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CDC: 128 pregnant people and 25 infants received the wrong RSV shot

Although no serious harm or adverse reactions have been reported from the errors, the CDC emphasizes caution when administering the shots.
CDC: 128 pregnant people and 25 infants received the wrong RSV shot
Posted at 4:54 PM, Feb 15, 2024

The U.S. Centers for Disease Control and Prevention has sent out a warning to clinicians and pharmacists to be careful with RSV vaccines after reports of pregnant individuals and infants receiving the wrong ones.

Currently, Pfizer’s Abrysvo and GSK’s Arexvy are both authorized for adults over 60 as vaccines against respiratory syncytial virus (RSV). However, Abrysvo is the only one approved for pregnant individuals, and neither of them are approved for young children.

Now the CDC is sounding the alarm because, as of Jan. 17, 2024, there have been reports that 128 pregnant people received the wrong RSV shot, and 25 children under 2 received an RSV vaccine approved for use in adults only.

"Most reports of administration errors in young children occurred in infants younger than 8 months. Administration errors for both young children and pregnant people occurred in outpatient settings, including doctor’s offices; administration errors of the GSK RSV vaccine (Arexvy) in pregnant people also occurred in pharmacies," the CDC stated.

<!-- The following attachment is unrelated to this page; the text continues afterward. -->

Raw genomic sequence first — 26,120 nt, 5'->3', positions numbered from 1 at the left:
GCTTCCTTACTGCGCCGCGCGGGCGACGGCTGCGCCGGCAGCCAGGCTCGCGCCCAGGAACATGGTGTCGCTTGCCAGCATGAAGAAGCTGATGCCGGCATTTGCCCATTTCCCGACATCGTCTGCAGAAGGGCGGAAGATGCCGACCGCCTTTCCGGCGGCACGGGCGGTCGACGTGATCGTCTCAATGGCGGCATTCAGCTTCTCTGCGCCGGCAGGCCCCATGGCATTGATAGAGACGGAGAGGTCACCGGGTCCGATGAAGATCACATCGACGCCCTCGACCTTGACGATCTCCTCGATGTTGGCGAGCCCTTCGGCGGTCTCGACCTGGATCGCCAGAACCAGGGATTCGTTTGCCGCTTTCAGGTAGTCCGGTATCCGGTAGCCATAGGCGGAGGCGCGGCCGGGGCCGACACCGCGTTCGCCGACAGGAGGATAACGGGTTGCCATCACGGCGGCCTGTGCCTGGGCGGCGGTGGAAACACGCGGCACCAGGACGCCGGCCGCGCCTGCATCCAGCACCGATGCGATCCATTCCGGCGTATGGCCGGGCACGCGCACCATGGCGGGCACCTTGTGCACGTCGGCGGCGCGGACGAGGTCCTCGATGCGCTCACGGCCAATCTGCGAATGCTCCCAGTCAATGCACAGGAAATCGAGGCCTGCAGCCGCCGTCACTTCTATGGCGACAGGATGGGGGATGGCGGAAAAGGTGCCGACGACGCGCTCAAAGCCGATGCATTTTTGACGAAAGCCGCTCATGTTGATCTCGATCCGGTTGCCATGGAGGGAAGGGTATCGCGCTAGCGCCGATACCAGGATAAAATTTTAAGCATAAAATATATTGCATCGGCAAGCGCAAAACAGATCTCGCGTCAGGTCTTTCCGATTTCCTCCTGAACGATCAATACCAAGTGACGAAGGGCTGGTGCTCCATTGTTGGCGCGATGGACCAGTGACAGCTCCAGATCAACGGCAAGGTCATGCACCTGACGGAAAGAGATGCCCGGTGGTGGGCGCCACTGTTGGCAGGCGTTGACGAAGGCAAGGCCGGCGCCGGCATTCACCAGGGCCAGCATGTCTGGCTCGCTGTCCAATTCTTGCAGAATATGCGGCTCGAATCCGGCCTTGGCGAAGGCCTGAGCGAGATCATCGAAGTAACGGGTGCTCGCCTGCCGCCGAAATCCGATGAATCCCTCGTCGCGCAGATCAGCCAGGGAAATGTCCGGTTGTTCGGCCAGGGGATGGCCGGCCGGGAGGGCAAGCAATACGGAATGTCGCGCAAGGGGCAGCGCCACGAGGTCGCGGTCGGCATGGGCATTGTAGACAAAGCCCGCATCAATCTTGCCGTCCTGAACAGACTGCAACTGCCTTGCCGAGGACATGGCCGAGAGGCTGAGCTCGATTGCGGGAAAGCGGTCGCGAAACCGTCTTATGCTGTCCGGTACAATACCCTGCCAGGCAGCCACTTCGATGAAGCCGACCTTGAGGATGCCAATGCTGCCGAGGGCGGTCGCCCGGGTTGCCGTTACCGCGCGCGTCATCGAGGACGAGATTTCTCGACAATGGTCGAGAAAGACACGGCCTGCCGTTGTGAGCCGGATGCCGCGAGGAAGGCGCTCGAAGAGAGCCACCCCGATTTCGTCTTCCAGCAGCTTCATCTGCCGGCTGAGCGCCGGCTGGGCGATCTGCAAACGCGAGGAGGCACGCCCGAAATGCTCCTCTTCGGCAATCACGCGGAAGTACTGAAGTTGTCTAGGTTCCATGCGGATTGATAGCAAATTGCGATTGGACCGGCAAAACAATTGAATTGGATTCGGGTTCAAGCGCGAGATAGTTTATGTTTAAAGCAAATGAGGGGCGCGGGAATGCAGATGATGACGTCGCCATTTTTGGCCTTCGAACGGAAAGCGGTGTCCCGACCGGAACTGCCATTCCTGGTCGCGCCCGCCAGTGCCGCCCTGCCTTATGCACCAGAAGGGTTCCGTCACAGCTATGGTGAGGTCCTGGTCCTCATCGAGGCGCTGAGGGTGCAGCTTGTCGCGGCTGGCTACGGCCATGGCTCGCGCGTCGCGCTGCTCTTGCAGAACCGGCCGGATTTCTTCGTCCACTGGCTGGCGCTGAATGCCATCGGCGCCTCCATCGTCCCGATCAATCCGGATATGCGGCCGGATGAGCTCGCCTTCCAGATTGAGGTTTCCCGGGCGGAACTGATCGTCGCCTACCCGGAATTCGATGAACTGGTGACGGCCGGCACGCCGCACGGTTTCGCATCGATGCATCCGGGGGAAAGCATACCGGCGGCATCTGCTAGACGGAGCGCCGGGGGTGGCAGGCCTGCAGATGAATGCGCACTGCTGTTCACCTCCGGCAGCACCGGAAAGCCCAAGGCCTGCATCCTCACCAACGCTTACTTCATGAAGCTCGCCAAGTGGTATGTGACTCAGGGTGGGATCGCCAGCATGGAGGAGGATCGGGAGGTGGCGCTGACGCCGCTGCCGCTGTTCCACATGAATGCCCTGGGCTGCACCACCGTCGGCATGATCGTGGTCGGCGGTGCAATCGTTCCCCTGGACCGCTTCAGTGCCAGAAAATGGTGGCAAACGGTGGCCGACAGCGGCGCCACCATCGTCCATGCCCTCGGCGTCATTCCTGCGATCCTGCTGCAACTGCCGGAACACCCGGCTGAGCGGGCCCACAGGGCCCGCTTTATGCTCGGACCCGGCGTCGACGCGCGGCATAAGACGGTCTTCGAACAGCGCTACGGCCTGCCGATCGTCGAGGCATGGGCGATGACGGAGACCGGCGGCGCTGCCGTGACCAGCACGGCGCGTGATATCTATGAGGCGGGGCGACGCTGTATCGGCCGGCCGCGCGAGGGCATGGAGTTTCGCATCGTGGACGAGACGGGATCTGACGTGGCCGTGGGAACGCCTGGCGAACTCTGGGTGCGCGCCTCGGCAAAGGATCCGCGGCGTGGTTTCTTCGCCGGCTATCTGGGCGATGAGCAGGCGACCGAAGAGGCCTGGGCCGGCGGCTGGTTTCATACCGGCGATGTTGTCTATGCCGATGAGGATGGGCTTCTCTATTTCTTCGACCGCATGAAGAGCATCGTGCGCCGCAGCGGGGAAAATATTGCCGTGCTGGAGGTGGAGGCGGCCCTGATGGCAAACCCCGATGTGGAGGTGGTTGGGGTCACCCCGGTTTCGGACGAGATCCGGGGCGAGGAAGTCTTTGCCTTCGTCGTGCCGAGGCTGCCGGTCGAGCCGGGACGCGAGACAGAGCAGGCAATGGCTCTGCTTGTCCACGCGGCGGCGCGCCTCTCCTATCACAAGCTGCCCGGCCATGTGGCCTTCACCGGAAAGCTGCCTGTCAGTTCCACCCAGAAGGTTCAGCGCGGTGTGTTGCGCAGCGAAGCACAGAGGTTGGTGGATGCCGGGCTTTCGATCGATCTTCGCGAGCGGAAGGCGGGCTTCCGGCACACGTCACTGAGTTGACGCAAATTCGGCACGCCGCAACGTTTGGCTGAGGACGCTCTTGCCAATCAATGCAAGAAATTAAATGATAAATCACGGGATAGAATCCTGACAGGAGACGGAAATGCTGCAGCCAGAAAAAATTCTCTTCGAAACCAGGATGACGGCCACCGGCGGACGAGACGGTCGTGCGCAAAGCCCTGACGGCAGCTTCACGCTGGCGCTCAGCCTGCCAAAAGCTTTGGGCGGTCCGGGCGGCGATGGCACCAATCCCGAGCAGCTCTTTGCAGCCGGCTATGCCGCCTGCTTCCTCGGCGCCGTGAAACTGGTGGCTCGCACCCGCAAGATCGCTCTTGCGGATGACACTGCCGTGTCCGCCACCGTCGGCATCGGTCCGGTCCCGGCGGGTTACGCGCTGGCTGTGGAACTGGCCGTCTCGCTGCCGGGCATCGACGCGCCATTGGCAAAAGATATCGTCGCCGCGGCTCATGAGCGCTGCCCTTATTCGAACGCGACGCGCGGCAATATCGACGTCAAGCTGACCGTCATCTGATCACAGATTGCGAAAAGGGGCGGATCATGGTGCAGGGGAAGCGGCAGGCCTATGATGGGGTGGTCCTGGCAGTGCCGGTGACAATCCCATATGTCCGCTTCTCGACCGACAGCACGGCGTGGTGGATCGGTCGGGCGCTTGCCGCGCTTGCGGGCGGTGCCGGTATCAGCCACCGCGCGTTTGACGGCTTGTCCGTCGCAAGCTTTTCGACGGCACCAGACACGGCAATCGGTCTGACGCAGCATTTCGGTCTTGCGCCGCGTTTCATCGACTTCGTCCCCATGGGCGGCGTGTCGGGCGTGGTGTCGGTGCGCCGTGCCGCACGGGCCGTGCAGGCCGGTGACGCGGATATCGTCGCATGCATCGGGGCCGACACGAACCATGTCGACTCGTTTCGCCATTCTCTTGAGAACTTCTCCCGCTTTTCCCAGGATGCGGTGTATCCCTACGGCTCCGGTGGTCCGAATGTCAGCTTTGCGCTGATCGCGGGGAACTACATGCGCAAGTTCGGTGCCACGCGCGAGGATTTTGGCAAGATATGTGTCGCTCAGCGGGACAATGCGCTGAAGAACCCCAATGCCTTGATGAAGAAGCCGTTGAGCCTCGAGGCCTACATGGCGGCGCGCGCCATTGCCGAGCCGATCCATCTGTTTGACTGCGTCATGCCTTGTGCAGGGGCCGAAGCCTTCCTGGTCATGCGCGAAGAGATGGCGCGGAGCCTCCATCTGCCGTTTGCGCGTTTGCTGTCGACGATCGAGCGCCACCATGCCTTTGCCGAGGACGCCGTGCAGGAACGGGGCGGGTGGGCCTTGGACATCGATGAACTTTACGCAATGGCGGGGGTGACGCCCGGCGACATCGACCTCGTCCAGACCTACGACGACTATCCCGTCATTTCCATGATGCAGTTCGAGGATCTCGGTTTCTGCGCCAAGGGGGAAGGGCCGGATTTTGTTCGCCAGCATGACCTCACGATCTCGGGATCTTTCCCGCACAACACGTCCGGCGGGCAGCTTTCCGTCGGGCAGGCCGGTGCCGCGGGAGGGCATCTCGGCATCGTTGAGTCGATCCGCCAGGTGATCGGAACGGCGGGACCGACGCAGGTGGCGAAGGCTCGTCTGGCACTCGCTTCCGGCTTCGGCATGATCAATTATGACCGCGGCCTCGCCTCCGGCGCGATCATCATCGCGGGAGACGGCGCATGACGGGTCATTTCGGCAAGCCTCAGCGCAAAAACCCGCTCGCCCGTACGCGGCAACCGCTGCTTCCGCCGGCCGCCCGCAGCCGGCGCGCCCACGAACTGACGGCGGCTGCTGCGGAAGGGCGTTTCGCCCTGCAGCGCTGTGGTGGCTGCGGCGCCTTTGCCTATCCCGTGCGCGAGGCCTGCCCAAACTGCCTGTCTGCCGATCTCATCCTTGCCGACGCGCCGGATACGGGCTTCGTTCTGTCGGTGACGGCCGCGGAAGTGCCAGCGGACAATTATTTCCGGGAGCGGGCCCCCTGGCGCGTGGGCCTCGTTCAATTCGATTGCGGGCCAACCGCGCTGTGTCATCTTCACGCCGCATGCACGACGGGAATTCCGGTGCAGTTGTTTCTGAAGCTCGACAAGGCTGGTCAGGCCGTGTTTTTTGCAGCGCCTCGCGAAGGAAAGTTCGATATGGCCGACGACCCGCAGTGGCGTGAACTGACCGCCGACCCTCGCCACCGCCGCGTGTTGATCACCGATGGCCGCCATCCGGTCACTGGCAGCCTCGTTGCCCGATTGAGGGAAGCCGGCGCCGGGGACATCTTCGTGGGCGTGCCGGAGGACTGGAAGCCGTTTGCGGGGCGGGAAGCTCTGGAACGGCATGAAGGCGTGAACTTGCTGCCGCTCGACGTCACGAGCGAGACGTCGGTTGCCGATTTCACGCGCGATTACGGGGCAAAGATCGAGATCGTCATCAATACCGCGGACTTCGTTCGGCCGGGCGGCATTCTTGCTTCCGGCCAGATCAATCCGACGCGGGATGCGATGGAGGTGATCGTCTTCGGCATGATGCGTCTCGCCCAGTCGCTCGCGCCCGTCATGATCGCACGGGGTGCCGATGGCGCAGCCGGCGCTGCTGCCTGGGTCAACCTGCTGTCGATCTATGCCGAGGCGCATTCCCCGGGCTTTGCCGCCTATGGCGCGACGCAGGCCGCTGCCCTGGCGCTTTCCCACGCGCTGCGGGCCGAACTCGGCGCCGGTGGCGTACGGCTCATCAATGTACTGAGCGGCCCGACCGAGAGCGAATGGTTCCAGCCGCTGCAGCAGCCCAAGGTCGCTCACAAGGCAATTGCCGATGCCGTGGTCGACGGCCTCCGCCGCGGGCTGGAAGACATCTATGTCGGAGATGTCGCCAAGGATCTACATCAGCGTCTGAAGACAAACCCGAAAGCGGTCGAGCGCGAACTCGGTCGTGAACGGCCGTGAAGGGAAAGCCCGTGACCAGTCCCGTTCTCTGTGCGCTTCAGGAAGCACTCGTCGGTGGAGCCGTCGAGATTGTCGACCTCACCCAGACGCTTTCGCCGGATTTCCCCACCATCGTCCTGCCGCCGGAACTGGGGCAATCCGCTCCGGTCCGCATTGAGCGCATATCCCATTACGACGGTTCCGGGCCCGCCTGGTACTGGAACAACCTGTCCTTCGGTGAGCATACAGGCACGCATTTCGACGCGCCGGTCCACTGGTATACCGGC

Although no serious harm or adverse reactions have been reported from the errors, the CDC emphasizes that Arexvy has not been tested in pregnant women or children, so the current information regarding its effects in these groups is limited.

The CDC tells clinicians and pharmacists that if babies get the wrong RSV shot, they should be given the monoclonal antibody nirsevimab; pregnant people who get the wrong shot should not be given another shot. The CDC also encourages medical professionals to train staff on recommendations, check labels carefully, and follow storage and administration guidelines.

According to the CDC, RSV is highly contagious and can be dangerous for infants, young children and certain adults.


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